BD: Well, I'll tell you what, I have no choice but to be authentic. I can't be anything else. You just got to do what you got to do. The world is so fucking sexist. It's so gross. It's racist and hateful. If you're any kind of thing but straight, white, and male, you are going to have a really, really big chunk of scrutiny. One, because there's a side that's really rooting for you. They really want to see you do amazing things. In that same vein and on that same side, there are a lot of constraints, and you have to do it the exact right way or you can lose favor with them.
There's that. Then there's the mainstream, do they get you at all? They don't really understand you. That's the thing. Maybe you're playing it safe. Or maybe your personality or your look or whatever it is speaks to them in a way that they can understand.
I never really wanted to have a life where I was driving a BMW and wanted to live in a mansion. Even playing MASH as a little kid, I was always like, "Apartment is fine, apartment is great! As long as it's not a shack, I'm just fine with that."
LG: Unless it's cute and on the beach, unless it's your side shack, not a main shack.
BD: No, no, no, we don't want a main shack. No main shacks! [Laughs.]
Another thing is I came from a family of seven kids. We grew up in poverty. Not just like a little bit poor, not just a little broke, not lower middle class, but struggling. I think that will really take you down a tick. It's important to relate to people on a normal level and not get too fancy.
I think that's why this clothing line can be really scary, to be perfectly honest. We're doing everything ourselves. We've had help from friends but not from banks. We did it on our own. Bare bones. Made in America thing. Made in the Garment District in Manhattan. It's a big deal. Zero compromise. That was the thing. It's expensive. We made clothes with quality fabric. None of it is shit fabric. None of it. With the shit fabrics comes the idea that fat women are meant to change, that someday they will find this "thin person," thought of as the real person. The truth is that we are who are and the way we are is amazing and completely valid.
The other idea is that we are worth having something quality and incredible. That not all fashion has to be disposable. You can invest in a piece and it can be the thing in your closet that lasts through years instead of following trends. It's time to make our own mark in fashion. I think there are a lot of incredible underground artists, like Chubby Cartwheels and Ready to Stare and Geek Junky. There are a lot of people that are doing really cool things. I have a fear that when my line comes out there will be scrutiny over the prices of it, but I can guarantee that the price of it is all because of how it's made, where it's made, and what it's made from.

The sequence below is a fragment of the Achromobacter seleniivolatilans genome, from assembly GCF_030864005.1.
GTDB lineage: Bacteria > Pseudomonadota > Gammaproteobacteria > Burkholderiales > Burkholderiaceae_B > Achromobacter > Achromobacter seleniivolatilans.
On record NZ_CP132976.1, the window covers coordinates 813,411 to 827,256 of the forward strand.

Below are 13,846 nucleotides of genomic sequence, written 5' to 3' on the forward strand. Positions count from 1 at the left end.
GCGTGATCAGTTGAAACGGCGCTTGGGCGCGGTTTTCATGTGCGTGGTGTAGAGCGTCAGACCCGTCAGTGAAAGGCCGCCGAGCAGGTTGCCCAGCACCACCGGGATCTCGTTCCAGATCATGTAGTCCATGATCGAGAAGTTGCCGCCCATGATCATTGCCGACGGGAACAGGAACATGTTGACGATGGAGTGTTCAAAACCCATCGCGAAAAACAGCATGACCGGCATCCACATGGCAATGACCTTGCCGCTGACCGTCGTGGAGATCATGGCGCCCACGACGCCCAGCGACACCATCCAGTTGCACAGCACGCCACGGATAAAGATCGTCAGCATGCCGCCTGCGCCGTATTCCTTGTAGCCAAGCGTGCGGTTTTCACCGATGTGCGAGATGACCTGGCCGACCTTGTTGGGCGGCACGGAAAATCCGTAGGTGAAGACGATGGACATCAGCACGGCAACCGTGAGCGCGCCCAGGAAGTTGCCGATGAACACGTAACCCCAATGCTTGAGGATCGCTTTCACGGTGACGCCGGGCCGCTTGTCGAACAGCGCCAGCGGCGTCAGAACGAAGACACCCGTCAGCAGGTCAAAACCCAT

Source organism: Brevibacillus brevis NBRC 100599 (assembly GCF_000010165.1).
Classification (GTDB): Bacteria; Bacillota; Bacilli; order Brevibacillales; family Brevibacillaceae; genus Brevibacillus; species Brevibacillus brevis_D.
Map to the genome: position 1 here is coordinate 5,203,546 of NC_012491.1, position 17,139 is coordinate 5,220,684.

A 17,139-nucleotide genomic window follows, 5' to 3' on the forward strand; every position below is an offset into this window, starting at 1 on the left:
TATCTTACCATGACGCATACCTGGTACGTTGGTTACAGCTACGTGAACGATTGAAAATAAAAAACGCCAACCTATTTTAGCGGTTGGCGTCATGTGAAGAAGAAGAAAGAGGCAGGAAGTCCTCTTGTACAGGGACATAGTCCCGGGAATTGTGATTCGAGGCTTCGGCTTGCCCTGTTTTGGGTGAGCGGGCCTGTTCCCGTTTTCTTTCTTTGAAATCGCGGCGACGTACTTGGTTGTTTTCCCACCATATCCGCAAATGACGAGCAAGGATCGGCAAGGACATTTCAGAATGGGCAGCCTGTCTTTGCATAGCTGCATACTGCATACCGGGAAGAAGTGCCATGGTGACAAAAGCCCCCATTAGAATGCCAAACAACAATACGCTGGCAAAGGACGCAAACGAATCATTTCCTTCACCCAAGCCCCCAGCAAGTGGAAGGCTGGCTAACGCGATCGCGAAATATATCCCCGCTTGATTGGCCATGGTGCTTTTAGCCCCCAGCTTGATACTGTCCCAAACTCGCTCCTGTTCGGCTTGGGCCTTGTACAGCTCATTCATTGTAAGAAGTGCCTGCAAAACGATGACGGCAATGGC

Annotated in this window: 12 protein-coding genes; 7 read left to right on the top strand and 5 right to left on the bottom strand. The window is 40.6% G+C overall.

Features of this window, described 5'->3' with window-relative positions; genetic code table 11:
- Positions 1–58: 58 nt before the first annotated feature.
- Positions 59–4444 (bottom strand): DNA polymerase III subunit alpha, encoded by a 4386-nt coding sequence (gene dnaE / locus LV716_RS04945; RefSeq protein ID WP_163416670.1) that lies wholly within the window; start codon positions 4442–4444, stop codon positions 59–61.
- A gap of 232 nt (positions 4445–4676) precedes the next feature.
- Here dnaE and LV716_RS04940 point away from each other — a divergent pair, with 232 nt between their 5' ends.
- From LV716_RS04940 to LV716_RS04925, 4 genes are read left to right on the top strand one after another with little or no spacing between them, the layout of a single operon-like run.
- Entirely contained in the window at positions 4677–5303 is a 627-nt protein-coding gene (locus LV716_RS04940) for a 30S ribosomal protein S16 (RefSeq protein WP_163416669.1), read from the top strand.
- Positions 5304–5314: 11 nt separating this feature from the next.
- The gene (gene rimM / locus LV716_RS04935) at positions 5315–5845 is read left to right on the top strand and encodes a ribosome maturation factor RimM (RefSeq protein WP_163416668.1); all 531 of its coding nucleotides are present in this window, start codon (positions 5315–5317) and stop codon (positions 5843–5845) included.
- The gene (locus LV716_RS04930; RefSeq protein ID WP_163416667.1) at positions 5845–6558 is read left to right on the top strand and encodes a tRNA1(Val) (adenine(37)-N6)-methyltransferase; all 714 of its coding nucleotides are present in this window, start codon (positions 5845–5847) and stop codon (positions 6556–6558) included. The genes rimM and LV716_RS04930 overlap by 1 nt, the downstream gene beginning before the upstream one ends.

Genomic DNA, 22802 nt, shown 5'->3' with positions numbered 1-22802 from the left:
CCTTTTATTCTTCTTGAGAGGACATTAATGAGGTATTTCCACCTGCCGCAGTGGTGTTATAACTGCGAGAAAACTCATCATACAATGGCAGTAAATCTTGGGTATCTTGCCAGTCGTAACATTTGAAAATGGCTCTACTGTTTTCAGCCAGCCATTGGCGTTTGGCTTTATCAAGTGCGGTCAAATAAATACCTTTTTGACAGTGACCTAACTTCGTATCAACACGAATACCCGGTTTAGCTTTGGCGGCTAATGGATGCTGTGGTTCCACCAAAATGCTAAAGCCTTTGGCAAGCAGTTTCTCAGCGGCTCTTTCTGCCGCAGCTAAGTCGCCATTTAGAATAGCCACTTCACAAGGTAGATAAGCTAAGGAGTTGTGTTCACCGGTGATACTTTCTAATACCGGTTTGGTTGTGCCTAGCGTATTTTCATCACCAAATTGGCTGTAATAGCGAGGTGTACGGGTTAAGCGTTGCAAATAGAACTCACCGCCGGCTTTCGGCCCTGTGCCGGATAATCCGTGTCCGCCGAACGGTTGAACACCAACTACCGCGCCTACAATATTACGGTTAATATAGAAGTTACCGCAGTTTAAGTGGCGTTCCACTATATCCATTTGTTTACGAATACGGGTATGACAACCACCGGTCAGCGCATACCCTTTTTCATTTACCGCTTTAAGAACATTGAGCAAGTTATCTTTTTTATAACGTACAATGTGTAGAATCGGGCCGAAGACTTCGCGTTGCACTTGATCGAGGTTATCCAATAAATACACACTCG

LG: That's always the thing that many designers and labels say: they think plus-sized people won't spend the money on quality clothes, so why are they going to make clothes in those sizes?
BD: We are worth quality and we don't have to buy into this Forever 21 plus-size idea. Don't get me wrong, I wear a lot of Old Navy, I wear a lot of Forever 21. I would love it if there were something that I could have an option the way I bought it, so I felt good about it, it felt ethical.
To get back on my soapbox, we don't have the privilege of walking into any store, just seeing something in the window and trying it on and buying it. We don't have the privilege to be able to look at clothes and think about Where is this made? and Is this made ethically? We don't have that option. It just does not exist for us. I really want to get to the point where, whether it's me or someone else, there is the option of quality.
I'm on a mission. I'm telling you. Instead of buying 20 pairs of leggings that are going to fall apart on you for $15 apiece, I would rather buy a pair of $120 Eileen Fisher leggings that are going to last me and were not made in a sweatshop.
This interview has been condensed and edited.
Laia Garcia really misses shows at the First Unitarian Church, and also Wawa iced tea.